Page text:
Jump to content
I Forge Iron

It followed me home


Recommended Posts

Look what I found :-) now should I make them into bicks that I can fit in my anvils hardy hole or make them I to stake anvils hmmm. The squared one is forged, the other was a union pacific railroad spike sledge. I'm not sure what steel they are made of but they are rusty and ring like bells

PXL_20210105_210109470.jpg

PXL_20210105_210057136.jpg

PXL_20210105_210049755.jpg

Link to comment
Share on other sites

That Sq one would make a great stake anvil!  Most "pick like" ones have a large eye for wooden handles and so hard to work stock to fit them for a shaft.

UP might be worth more as trading stock if you know any train enthusiasts...

You of course remember my stake anvils; you could make a suspiciously similar set for yourself...(except the short shaft was made from a sq rr spike sledge...)

1742190341_stake_anvils(2).jpg.be2e2218777395fa5fa687a50764c361.jpg

Link to comment
Share on other sites

I'm on the lookout for more hammer heads like those. I'd deffinately make stake anvils out of them but you make what you could use more. 

Thomas, I apologize if it's been said before but what do you do around the area of the hammer eye on your stake anvils like those? 

I've welded one around the upset and it's ground flush, and left the other ground down flush with the top having the stake upset in the hammer eye. 

Link to comment
Share on other sites

That Sonn book is a real find!  (If you are interested in that type of stuff...) I also like McRaven's books as they have a different feel to them.  I realize that not everyone learns best from a single source and so having a range of sources to choose from helps.

Daswulf; I usually make a tenon out of the shaft leaving it a bit oversized at the base of the  tenon and hot fit the cold hammer head to it---to deal with the tapers in the eye. Then cut the tenon off a bit over long, heat real hot and rivet the hammer head in place with great vigor. Then dress the tenon face to the surface of the hammer head.  I have one, the tall one, where I have not welded it over on top---I was going to treat it like refacing an anvil with the Gunther-Schuler process; but so far a decade + later I have never needed to do so.  On the Shorter one a friend tig welded  the joint between tenon and hammer after it had been riveted and dressed. (Just because he could...)

Link to comment
Share on other sites

I love my local library. This is the second new blacksmithing title they've gotten over the last couple of months and the only copy of this COSIRA manual I've seen in actual book form. IMG_20210110_080551.jpg.4ea9775d13e9023453cc48785a7f8b2f.jpg

Link to comment
Share on other sites

Mail call! Got the 5” dia, 1” bore pulley for the bandsaw:

48BF43D3-26F6-485E-BA5A-5B67304714ED.jpeg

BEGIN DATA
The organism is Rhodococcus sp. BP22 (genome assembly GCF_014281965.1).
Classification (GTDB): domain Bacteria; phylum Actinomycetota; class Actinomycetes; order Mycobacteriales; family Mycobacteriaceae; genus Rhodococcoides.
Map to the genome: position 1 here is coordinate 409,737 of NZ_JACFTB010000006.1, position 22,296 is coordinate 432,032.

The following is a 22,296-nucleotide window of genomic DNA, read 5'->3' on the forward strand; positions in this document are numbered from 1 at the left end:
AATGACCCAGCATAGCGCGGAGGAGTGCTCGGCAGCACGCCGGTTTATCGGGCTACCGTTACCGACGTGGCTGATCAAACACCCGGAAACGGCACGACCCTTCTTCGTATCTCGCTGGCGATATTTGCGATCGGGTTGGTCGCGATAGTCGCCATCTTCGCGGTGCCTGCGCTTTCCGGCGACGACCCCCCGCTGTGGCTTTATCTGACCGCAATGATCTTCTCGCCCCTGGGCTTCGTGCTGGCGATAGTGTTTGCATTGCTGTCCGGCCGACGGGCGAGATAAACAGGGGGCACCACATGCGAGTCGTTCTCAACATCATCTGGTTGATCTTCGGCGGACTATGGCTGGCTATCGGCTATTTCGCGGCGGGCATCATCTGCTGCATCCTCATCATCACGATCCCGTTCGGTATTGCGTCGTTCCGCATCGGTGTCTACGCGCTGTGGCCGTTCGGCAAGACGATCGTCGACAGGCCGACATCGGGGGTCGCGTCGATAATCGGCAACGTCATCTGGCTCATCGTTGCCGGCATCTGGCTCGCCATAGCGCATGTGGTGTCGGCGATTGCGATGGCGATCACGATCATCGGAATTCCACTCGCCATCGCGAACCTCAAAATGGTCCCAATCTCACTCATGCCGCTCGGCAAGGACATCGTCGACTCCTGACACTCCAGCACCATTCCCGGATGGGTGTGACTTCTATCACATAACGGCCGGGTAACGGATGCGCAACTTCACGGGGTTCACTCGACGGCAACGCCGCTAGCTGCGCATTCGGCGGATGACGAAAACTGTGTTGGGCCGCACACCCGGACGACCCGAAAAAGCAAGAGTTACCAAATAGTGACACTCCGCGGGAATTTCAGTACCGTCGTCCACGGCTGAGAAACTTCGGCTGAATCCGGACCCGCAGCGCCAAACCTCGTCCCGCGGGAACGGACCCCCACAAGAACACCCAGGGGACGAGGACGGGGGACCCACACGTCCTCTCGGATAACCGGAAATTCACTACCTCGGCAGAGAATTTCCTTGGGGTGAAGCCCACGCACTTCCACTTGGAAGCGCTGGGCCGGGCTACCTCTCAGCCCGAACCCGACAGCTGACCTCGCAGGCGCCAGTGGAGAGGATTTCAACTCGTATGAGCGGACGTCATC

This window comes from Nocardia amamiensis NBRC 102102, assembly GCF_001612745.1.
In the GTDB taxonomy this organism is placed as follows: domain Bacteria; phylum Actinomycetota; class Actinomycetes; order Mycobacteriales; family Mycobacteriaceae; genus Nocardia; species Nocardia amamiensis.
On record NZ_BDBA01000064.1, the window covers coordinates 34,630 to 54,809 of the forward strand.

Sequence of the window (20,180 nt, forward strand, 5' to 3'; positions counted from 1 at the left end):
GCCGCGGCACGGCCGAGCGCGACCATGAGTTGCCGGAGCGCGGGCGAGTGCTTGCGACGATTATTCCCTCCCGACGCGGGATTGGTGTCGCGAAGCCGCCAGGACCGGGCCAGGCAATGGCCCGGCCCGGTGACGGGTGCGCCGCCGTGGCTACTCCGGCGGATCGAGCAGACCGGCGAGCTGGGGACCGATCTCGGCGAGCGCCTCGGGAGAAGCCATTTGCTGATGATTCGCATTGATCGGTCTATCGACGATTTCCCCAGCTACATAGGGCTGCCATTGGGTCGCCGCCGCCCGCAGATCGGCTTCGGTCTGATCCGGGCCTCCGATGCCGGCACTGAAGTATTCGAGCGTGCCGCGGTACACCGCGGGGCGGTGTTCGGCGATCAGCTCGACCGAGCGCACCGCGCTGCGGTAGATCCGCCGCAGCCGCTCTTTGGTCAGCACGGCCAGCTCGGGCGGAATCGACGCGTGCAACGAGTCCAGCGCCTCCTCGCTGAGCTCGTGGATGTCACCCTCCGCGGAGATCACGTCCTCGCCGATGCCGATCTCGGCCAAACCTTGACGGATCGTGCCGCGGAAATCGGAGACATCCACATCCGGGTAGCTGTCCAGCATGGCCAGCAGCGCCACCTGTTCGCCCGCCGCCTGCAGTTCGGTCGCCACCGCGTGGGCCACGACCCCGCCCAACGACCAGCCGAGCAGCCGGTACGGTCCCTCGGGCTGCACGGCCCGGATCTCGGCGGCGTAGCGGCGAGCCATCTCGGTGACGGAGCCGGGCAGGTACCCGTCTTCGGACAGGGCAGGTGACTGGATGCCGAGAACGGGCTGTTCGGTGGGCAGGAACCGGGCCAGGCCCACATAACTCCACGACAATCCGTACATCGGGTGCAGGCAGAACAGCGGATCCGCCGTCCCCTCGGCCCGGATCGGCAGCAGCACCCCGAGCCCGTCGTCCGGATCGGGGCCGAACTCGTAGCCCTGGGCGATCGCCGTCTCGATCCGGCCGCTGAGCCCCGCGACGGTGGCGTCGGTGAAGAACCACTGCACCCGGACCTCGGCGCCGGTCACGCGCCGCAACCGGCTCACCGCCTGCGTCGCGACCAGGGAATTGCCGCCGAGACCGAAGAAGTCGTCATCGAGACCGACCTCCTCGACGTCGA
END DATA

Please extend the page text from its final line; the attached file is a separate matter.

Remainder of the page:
And the Resp-O-Rator arrived:

30763D9D-6DBA-4C70-8722-2C0CEA5977F8.jpeg

Just need to replace the missing blade guides, mount a new blade, lengthen the clearance hole for the belt, and we should be ready to cut metal!

Link to comment
Share on other sites

I certainly will.

One thing that I particularly like about the design is that it puts the air intake behind your head and therefore farther from the grinder, the welder, or whatever else is throwing off stuff you don’t want to breathe. The one thing I dislike about the design is that it has a proprietary dust-only filter and therefore a proprietary bayonet fitting. However, I think I can make an adapter that will let me use a standard 3M P100-mounted filter, which in turn will mean that I can use a wide variety of filters, including for acid fumes, organic solvents, etc as well as dust. 

1 hour ago, JHCC said:

Just need to...

Sorry, forgot: and fit the new tires on the wheels. 

Link to comment
Share on other sites

My neighbor was working on a welding project , a couple weeks ago, and asked what I thought about it. I told him that a grinder wasn't going to help him, but by the end of the project he would either be a better welder or a better fitter.

Then I spent the next four hours teaching him both.

Link to comment
Share on other sites

That's quite the respirator John. I like having the intake away from the pollutant source. Being dust only is an issue though but adopting and adapting is what blacksmiths do. ;)

Perhaps if enough of us ask about suitable filters and then go elsewhere for the lack, they'll start making more.

Frosty The Lucky.

Link to comment
Share on other sites

  • Glenn locked this topic
  • Glenn unlocked this topic

Join the conversation

You can post now and register later. If you have an account, sign in now to post with your account.

Guest
Reply to this topic...

×   Pasted as rich text.   Paste as plain text instead

  Only 75 emoji are allowed.

×   Your link has been automatically embedded.   Display as a link instead

×   Your previous content has been restored.   Clear editor

×   You cannot paste images directly. Upload or insert images from URL.

×
×
  • Create New...